The herbal baths called despojos are said to have the special ashe of the various Orishas. The combination of herbs brings about the "chemical reaction" necessary to improve an individual's life. Santeros believe that the herbs are divided into two groups, the sweet and the bitter. These denomination do not have anything to do with taste, but with spiritual vibrations. Sweet herbs are used for attracting ire - good luck, love, money, and prosperity. Bitter herbs are used to dispel ibi - evil and negative energies. Sweet and Bitter herbs should not be mixed, as they nullify each other's vibrations. Following is a small list of sweet herbs and bitter herbs.

    Sweet Herbs: Bitter Herbs:

    manzanilla rompezaraquey
    colonia abre camino
    yerba buena apasote
    mejorana anamu
    yerba luisa escoba amarga
    altamisa jobo
    maravilla alamo
    berro tartago
    albahaca ruda
    salvia arrasa con todo
    siempreviva yerba bruja
    menta hedionda
    verbena cortadera
    mirto pata de gallina
    prodigiosa espartilla
    boton de oro lengua de vaca
    paraiso romerillo
    llamao zarzaparrilla
    quita maldicion

    Any combination of 3, 5, 7, or 9 bitter herbs boiled in several quarts of water make an excellent bath to destroy evil. At least three baths should be taken (on three consecutive nights). It is advisable to add some holy water to each bath every night after the herbal decoction has been boiled, strain and cooled. santeros recommend lighting a white candle in honor of the person's guardian angel after taking the bath.

    Sweet herbs should only be used after the bitter herbs, again 3, 5, 7, or 9 herbs are recommended, and an equal number of baths, although in some instances only one bath is necessary. The sweet baths are also prepared with holy water, and santeros recommend the addition of honey, cinnamon, and some perfume - either the person's favorite fragrance or Locion Pompeya or Kolonia 1800, the staple perfumes of santeria. It is always better to consult a santero to determine which are the best baths for each person, as there are some people who do not need the bitter herbs and others who should avoid the sweet herbs until their bodies are thoroughly cleansed of negative vibrations. Following are some of the specific baths of the most popular Orishas.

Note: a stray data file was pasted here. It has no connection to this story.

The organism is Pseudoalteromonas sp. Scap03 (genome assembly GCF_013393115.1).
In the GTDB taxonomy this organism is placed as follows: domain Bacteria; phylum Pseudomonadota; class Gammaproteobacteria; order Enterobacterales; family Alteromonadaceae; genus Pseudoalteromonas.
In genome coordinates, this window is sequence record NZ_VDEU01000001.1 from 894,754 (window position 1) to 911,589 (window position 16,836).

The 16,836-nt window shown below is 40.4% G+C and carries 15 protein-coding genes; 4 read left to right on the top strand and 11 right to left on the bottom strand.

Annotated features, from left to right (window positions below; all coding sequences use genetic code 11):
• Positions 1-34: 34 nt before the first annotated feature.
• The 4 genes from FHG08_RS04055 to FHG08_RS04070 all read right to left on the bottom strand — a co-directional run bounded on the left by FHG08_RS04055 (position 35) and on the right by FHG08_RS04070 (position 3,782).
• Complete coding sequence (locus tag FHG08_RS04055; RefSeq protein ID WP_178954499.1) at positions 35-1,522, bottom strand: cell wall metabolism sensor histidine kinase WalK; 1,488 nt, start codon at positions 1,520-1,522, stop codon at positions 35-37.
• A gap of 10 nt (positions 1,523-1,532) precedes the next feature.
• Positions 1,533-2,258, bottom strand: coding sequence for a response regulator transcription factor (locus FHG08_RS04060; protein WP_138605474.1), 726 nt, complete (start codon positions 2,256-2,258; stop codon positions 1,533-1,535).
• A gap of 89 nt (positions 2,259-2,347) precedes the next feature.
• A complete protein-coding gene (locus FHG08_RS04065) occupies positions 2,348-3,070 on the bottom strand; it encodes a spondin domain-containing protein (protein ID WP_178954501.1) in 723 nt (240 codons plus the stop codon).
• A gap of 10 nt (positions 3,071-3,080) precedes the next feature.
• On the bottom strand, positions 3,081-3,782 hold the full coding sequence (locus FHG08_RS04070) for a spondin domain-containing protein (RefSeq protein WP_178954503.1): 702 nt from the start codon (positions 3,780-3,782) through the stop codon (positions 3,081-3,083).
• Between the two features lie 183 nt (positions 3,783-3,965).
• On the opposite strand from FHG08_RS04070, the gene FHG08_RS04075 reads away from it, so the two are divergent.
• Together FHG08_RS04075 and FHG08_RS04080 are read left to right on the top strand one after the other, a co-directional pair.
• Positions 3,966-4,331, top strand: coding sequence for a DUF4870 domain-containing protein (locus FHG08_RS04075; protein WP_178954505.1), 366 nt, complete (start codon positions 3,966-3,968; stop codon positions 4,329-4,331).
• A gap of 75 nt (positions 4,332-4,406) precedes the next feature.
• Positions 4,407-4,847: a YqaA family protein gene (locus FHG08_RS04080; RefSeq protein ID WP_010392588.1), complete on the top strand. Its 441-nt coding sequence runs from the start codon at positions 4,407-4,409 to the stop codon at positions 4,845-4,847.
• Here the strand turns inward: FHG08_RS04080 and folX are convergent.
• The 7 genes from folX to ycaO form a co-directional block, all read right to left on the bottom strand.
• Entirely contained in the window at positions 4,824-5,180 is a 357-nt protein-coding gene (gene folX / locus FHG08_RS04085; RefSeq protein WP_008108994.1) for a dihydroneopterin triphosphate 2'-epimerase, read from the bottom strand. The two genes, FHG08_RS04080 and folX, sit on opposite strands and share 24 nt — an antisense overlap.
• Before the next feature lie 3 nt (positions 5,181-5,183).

Elegua: Escoba amargo, guairo, altamisa, canutillo, blanco, yerba buena, cimmarrona, abrajo
    (this powerful bath combines both bitter and sweet herbs to underline Elegua's dual force).

    Obatala: cascarilla, campana blanca, algodon, white flowers (no thorns), anon guanabana, prodigiosa, higuereta blanca, bledo blanco, colonia, verdolaga, yagruma, paraiso, vergonzoza, jaguey, caracolillo blanco.

    Chango: Pinon, almacigo, ponasi, tres marias, algodon, alamo, ruda, apasote, peonia, granada.

    Oggun: Salvadera, Amanza guapo, yerba quimbisa, pata de gallina, malva cochinera.

    Aganyu: Iroko (ceiba), algarrobo, lino de monte, guairo, santo jaguey.

    Babalu-Aye y Nana Bukken: Pata de gallina, escoba amarga, yerba sangre, guano real, cordovan, guira, malva te, albahaca morada, cundiamor.

    Yemaya / Olokun: Canutillo blanco, lechuguin, mejorana, altamisa, mazorquilla, floe de aqua, malanguilla, yerba buena.

    Ochun: Sauco amarillo, boton de oro, girasol, guacamaya, guano del rio, paraiso, ciruela, canitel, helecho, caracolillo.

    Oya: Malanguilla, caimito, llagruma, hoja de palo ramon, algarrobo de mar, higuereta morada, cordovan, flamboyan, maravilla.
  3. awo dino

    awo dino Well-Known Member MEMBER

    Sep 11, 2009
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    carpenter, anthropologist, teacher. Right now I te
    in florida for now
    the columns of sweet and bitter herbs got stuck together. Let me try again.

    Sweet Herbs:
    yerba buena
    yerba luisa
    boton de oro

    Bitter Herbs:
    abre camino
    escoba amarga
    arrasa con todo
    yerba bruja
    pata de gallina
    lengua de vaca
    quita maldicion
  4. Bootzey

    Bootzey Well-Known Member MEMBER

    United States
    Feb 26, 2008
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    Don't Ask
    Metro ATL
    I miss these good and informative posts....